Recently, I experienced a string of Chapter 13 cases that were in danger of failing within just the first few months. It turned out that the reason in each case was the same: the debtors were paying and trying to play catch-up with their utility services (Wisconsin Public Service) and couldn’t afford to make their plan payments.
The thing is, WPS should have been included in their bankruptcy case and not paid separately from the Chapter 13 Plan. In each case, the debtor never informed me that they were delinquent on their utility bills. Why WPS didn’t show up on their credit reports is a different mystery, but the point remains that a debtor needs to tell their attorney about any debts they may not have shown up on a routine credit check.
I could get into a detailed discussion about WPS and when and why their debts need to be included in bankruptcy. But I think this story illustrates a much broader issue that I find myself repeatedly having to hash out with clients. And that’s the “I don’t want to file against so-and-so” problem.
Here’s the thing, and I can’t stress this point nearly enough. Listing a debt on your bankruptcy schedules is NOT synonymous with having the debt discharged. Whether a debt is discharged depends on the nature of the debt, not whether it was disclosed.
A non-dischargeable debt is what it is. You could file bankruptcy 20 times and list your student loans on your schedules each time, and without a demonstration of hardship, those loans aren’t going away.
Similarly, someone who wishes to keep a store credit card open for future purchases does themselves no favors by omitting the creditor from their schedules. The bankruptcy discharge is good against the world. And the credit card debt is discharged, whether they were listed on schedules or not.
Stated another way, the Chapter 7 discharge is “good against the world,” including unscheduled creditors. The discharge is said to be good against the world in the sense that it applies to all unscheduled debts except those that are expressly made nondischargeable by § 523.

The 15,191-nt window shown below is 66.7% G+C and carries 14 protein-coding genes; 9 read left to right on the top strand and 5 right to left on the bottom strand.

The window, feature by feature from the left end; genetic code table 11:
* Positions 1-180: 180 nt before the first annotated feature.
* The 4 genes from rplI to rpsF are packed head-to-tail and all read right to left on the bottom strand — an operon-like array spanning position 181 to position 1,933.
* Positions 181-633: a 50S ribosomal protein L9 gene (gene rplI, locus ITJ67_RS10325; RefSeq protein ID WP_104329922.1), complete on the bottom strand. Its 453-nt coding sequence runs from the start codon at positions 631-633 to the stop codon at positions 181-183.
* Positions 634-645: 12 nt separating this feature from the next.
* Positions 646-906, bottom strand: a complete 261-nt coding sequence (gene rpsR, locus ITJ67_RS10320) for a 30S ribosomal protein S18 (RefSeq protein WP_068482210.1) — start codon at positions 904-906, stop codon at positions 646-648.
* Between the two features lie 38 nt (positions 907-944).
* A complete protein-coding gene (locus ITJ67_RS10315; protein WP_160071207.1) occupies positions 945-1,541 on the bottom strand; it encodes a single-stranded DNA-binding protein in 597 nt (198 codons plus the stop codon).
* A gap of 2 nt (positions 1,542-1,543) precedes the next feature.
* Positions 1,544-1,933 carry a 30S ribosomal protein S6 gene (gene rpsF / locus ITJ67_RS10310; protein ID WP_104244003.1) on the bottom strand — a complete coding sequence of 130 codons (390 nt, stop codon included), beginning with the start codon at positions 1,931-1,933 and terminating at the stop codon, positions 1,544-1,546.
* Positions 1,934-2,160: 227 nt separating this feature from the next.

And listing your home mortgage or car loan does not mean you’re going to lose your house or your car. Most people get to pick and choose what secured debts they will reaffirm or surrender. Listing these creditors on schedules is not an affirmation of intent.
So if a debt will be discharged whether or not it is listed on schedules, or if a debt is non-dischargeable whether or not it is listed on schedules, then why is it is so important to list creditors on schedules?
Because no matter who the creditor is – a non-dischargeable student loan, your dischargeable credit card, or your home mortgage that you intend to reaffirm – they are all legally affected by your bankruptcy case. Your bankruptcy case automatically endows you and all of your creditors with certain rights and responsibilities.
So disclosing all debts becomes a matter of proper notice and of due process rights. Each of your creditors is entitled to be made aware of your bankruptcy so that they can act accordingly. If their debt is dischargeable, they may be entitled to object to your discharge for allegations of fraud. Although your student loans may not be discharged, your lender is still required to not make collection attempts while the bankruptcy is pending. And although you intend to reaffirm your home mortgage, the debt is technically dischargeable, so your lender needs to know to execute a reaffirmation agreement.
If your case is an “Asset Chapter 7” (non-exempt property available to the trustee to be sold for the benefit of unsecured creditors) or a Chapter 13 (which includes monthly plan payments to be redistributed among creditors), then all of your creditors have a right to know about the bankruptcy so they can file claims.
Sure, there are other reasons to list all creditors. (1) So you get the full force and benefit of your automatic stay and discharge injunction protections. (2) Because your debt to income ratio, who your creditors are, and how much your creditors are owed (regardless of class) may very well have a material impact on your case and how it is administered. (3) Because keeping unsecured debts “out of bankruptcy” usually means you’re still making payments to them, which would constitute all sorts of preference payment issues.
But mostly, it’s a due process issue. Each and every one of your creditors, regardless of your intent to pay and regardless of dischargeability, will be affected by your bankruptcy case and have a right to know that you filed for bankruptcy.